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The Medicalization of Cyberspace

By Andy Miah, Emma Rich

Routledge – 2008 – 162 pages

Purchasing Options:

  • Add to CartPaperback: $52.95
    978-0-415-39364-5
    February 14th 2008
  • Add to CartHardback: $165.00
    978-0-415-37622-8
    February 13th 2008

Description

The entire infrastructure and culture of medicine is being transformed by digital technology, the Internet and mobile devices. Cyberspace is now regularly used to provide medical advice and medication, with great numbers of sufferers immersing themselves within virtual communities. What are the implications of this medicalization of cyberspace for how people make sense of health and identity?

The Medicalization of Cyberspace is the first book to explore the relationship between digital culture and medical sociology. It examines how technology is redefining expectations of and relationships with medical culture, addressing the following questions:

  • How will the rise of digital communities affect traditional notions of medical expertise?
  • What will the medicalization of cyberspace mean in a new era of posthuman enhancements?
  • How should we regard hype and exaggeration about science in the media and how can this encourage public engagement with bioethics?

This book looks at the complex interactions between health, medicalization, cyberculture, the body and identity. It addresses topical issues, such as medical governance, reproductive rights, eating disorders, Web 2.0, and perspectives on posthumanism. It is essential reading for healthcare professionals and social, philosophical and cultural theorists of health.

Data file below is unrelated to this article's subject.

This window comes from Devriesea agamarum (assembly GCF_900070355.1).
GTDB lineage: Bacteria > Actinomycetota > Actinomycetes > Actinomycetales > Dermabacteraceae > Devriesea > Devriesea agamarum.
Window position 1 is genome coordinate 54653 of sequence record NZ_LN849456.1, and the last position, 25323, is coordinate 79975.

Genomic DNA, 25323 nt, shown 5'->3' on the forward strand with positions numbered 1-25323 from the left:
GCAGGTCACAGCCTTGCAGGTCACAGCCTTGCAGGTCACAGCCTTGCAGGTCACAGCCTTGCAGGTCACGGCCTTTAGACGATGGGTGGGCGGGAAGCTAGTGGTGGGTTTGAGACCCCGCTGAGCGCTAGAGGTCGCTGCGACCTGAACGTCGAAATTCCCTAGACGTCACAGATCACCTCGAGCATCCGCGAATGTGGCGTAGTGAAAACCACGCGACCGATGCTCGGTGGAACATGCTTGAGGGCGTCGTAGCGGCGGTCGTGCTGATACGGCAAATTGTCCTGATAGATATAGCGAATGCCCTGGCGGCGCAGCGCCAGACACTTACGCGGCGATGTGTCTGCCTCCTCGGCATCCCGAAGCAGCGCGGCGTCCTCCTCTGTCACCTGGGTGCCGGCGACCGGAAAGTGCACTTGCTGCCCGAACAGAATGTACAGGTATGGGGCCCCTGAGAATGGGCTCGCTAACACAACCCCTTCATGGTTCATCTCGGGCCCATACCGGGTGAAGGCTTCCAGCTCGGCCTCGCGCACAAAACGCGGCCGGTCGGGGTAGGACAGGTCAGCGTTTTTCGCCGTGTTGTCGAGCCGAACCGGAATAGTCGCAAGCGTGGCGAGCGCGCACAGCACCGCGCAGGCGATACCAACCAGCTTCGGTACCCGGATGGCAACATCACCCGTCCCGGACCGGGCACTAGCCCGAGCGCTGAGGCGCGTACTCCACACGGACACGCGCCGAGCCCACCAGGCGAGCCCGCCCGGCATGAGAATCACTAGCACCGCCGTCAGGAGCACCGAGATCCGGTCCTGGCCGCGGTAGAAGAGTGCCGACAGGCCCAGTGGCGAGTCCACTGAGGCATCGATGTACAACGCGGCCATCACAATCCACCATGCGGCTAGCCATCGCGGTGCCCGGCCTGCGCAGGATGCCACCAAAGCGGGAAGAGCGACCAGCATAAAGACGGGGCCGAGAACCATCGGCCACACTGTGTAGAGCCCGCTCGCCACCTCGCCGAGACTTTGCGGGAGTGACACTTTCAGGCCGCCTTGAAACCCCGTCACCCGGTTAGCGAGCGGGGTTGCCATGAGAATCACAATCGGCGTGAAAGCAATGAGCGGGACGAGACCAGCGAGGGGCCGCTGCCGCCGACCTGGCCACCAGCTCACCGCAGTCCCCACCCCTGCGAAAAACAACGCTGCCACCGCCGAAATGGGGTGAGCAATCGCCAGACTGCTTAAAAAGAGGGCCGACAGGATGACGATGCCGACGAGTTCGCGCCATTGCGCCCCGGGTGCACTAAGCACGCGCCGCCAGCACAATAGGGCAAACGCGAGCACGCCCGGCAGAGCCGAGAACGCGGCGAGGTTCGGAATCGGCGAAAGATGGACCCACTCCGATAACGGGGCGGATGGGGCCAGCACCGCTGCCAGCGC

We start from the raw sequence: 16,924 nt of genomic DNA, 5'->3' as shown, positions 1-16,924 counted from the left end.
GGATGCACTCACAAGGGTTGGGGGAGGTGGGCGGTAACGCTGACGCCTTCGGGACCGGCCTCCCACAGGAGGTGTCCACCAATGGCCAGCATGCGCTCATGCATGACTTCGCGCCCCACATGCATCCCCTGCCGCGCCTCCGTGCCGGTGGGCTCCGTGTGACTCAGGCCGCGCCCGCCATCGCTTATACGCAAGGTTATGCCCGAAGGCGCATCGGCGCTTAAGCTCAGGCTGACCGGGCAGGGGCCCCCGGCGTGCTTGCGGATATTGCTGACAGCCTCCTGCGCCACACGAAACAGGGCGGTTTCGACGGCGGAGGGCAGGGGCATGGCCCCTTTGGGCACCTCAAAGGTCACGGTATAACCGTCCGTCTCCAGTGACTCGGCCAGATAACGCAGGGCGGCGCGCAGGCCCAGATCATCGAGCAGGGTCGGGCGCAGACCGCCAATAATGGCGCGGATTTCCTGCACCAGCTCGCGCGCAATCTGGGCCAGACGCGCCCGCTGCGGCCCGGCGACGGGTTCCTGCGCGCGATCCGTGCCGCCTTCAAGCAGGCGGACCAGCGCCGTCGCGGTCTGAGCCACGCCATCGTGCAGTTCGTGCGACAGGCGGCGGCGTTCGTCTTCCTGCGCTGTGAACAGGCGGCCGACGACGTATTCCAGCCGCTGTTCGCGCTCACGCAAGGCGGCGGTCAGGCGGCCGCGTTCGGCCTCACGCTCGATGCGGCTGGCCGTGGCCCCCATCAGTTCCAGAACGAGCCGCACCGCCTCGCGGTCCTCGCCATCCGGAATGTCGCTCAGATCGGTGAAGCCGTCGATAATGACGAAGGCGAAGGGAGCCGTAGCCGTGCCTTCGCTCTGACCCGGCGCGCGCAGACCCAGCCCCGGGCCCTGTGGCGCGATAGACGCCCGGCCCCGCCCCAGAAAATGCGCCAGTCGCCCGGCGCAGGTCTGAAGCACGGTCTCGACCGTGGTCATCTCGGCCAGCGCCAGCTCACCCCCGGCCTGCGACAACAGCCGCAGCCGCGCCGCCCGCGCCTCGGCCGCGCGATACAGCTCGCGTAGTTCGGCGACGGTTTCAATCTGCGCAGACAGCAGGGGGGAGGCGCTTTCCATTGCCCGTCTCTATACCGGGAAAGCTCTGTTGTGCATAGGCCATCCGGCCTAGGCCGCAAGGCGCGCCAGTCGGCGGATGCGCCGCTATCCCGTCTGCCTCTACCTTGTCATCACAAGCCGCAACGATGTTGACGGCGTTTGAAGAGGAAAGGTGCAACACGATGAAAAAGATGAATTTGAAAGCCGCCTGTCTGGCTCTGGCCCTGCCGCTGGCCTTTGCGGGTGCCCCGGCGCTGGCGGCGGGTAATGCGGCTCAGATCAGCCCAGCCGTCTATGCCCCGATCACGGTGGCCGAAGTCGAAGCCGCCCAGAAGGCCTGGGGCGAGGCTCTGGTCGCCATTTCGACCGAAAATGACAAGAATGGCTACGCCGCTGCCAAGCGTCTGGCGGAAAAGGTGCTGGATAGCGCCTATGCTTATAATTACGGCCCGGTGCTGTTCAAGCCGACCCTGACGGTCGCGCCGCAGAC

Reviews

'Andy Miah and Emma Rich have extracted from cyberspace fascinating narratives about topics such as the persistent sexual arousal syndrome, the Visible Human Project, the controversy about an online auction for a human kidney (which never actually happened), suicide anorexia nervosa (Pro-Ana) movement…[They] seek to listen to what is going on in cyberspace and to understand how it affects the way that people see health and disease.' - New England Journal of Medicine

'The Medicalization of Cyberspace is a compellling and comprehensive consideration of how the internet and web are impacting medical practice, communication between experts and patients, the construction of the posthuman body, and many other pressing issues. Highly recommended for anyone interested in how the digital cultures of cyberspace are shaping the practice, understanding, and consumption of medicine in the contemporary period.' - N. Katherine Hayles, University of California, Los Angeles, USA

'The Medicalization of Cyberspace makes a valid and very necessary contribution to the conversation concerning cyberspace, medicalization and the body. Its value is found in the fact that rather than duplicating arguments already advanced on the positives and negatives of medical information being presented on the web or the horrors which stalk online discussion forms, it digs to the deeper issues of why cyberspace is altering the interaction between medicalization, health and body - a question which is often overlooked.' - Matt James, BioCentre BioNews

Contents

Introduction: Medicine in Society Section 1: Cybermedical Discourse 1. Medicalization in Cyberspace 2. Cybermedical Bodies 3. Cybermedicine and Reliability Discourse 4. Virtual Governance of Health Behaviour 5. Cyberpatients, Illness Narratives and Medicalization Section 2: Cyber Bodies 6. Partial Prostitution 7. Biological Property Rights in Cyberspace 8. The Online Pro-Ana Movement 9. The Bioethics of Cybermedicalization. Conclusion: After-Cyborgs or Artificial Life

Name: The Medicalization of Cyberspace (Paperback)Routledge 
Description: By Andy Miah, Emma Rich. The entire infrastructure and culture of medicine is being transformed by digital technology, the Internet and mobile devices. Cyberspace is now regularly used to provide medical advice and medication, with great numbers of sufferers immersing themselves...
Categories: Sociology of Health and Illness, Sociology of Science & Technology, Medical Sociology, The Body & Identity, Technoculture